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Employee Engagement 101: Employer Value Proposition

Managing Director of LoveWorkLife, Paul Jacobs, joins us with a guest post on how an EVP creates THE difference between average and brilliant performance.

Marie
23/06/2016

The greatest challenge for all leaders is to attract, engage and retain outstanding team members who embrace and demonstrate the values and behaviours of their business.

Developing long term relationships with clients happens almost effortlessly when truly great people are enthused, empowered and energised by the company culture. This leads to escalating levels of revenue and profit, the upward trajectory of growth gains unstoppable momentum, and naturally you have success.

In order to enable this success you will need a well embedded and strategically deployed Employer Value Proposition (EVP).

 

Carefully woven through the internal infrastructure and external personae of a business, an EVP represents the core source and foundation of the expansion of the business model and brand equity. The fundamentals of an EVP are centered on:

  • establishing the culture and unique experience of working within and using your company,
  • addressing that crucial prospective employee demand, “Why should I work for your company, and not one of your competitors?”
  • being used in relation to the balance of the rewards and benefits that are received by your colleagues in return for their extraordinary and uplifting performance in your workplace.

 

The vital essence of a compelling EVP is to attract, retain and develop best in class talent who will create outstanding customer experiences and key stakeholder returns.

Your EVP allow the shared principles of your corporate values, consumer brand and your employee rewards and experience proposition, to work together seamlessly.

The external perception of your business as defined by your marketing, social media and web presence, advertising and PR must also be accurately reflected within the behaviours and values of your internal culture; identical; the same; a total mirror image.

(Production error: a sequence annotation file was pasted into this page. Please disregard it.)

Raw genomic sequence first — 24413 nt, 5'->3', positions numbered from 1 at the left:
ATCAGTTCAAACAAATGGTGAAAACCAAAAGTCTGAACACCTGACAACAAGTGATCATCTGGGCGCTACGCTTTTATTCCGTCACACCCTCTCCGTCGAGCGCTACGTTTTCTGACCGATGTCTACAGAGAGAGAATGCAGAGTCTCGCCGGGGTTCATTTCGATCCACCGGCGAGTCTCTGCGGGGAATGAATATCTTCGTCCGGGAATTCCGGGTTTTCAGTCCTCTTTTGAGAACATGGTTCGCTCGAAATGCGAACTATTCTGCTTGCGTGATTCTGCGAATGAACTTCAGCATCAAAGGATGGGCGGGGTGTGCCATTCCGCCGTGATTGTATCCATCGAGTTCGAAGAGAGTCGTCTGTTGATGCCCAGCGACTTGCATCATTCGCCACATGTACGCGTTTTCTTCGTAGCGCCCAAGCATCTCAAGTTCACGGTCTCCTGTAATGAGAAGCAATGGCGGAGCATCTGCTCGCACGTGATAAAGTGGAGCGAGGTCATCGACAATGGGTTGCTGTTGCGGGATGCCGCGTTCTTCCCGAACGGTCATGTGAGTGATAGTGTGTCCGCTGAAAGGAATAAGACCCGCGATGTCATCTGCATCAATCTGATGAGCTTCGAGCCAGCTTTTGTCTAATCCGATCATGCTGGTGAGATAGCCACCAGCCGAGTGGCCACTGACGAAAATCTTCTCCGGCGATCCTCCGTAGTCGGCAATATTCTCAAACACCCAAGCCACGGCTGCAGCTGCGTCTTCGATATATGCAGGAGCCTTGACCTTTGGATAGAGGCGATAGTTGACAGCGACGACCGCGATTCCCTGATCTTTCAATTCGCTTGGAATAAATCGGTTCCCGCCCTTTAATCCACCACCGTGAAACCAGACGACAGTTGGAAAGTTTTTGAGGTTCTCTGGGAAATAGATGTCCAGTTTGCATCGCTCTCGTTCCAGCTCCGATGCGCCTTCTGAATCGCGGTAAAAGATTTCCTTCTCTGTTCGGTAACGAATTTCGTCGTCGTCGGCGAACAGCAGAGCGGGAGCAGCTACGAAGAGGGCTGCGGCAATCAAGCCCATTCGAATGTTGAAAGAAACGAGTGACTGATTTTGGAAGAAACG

Ask yourself these key questions: –

Why do people join our business? Why do they stay? Why do they leave? What are our USP’s? Does our culture reflect our strategic aims? Is our culture inspiring and envied? Are we unique; can we be unique?

By addressing the answers you will create the definition, construction and implementation of your distinct EVP to create an enviable culture admired by clients, candidates and your competitors.

Whilst commencing this strategy you must consistently communicate the difference externally across a broad range of media and importantly through your internal brand ambassadors. This can only be achieved through passion for your brand. It begins and ends with demonstrating that you value your people, importantly through asking for their opinions and creative thoughts and actively listening to them!

With a clear and resolute vision for the future you will be able to share the message consistently across a variety of platforms whilst giving encouragement and constructive feedback to your people regularly. Identify and celebrate the good stuff and always avoid the blame culture.

Give your team discretion and autonomy over their tasks and resources. Learn to trust and delegate to the people around you who have the ability to assume ownership and who have demonstrated the capacity to handle the responsibility,

and always make sure that you ask multiple and considered questions before passing advice.

But of course if you truly wish to empower your colleagues you must reward them appropriately.

 

After all, if you fail to provide suitable remuneration, rewards and benefits, learning & development opportunities, clear career progression paths and an open and transparent culture where people feel free to express themselves fully, how can you really expect them to up their game and assume additional responsibilities and ownership?

You can only ask your people to innovate and assume an entrepreneurial position if you communicate the key differentials, goals and vision of your business consistently and radiate a tactile and caring approach both internally and externally.

 

An Employer Value Proposition is not a trendy cliché. It is a major on-going initiative which requires a focused analysis of every nuance of your business model to develop a proposition which promotes the unique and exciting elements of your brand compelling both valued colleagues to stay and clients to come back and use your services over and over.

Use your EVP to inspire and lead by example.

 

If you would like to find out more about LoveWorkLife Consulting, please contact Paul on 07960 550756, email paul@loveworklife.com or visit www.loveworklife.com.

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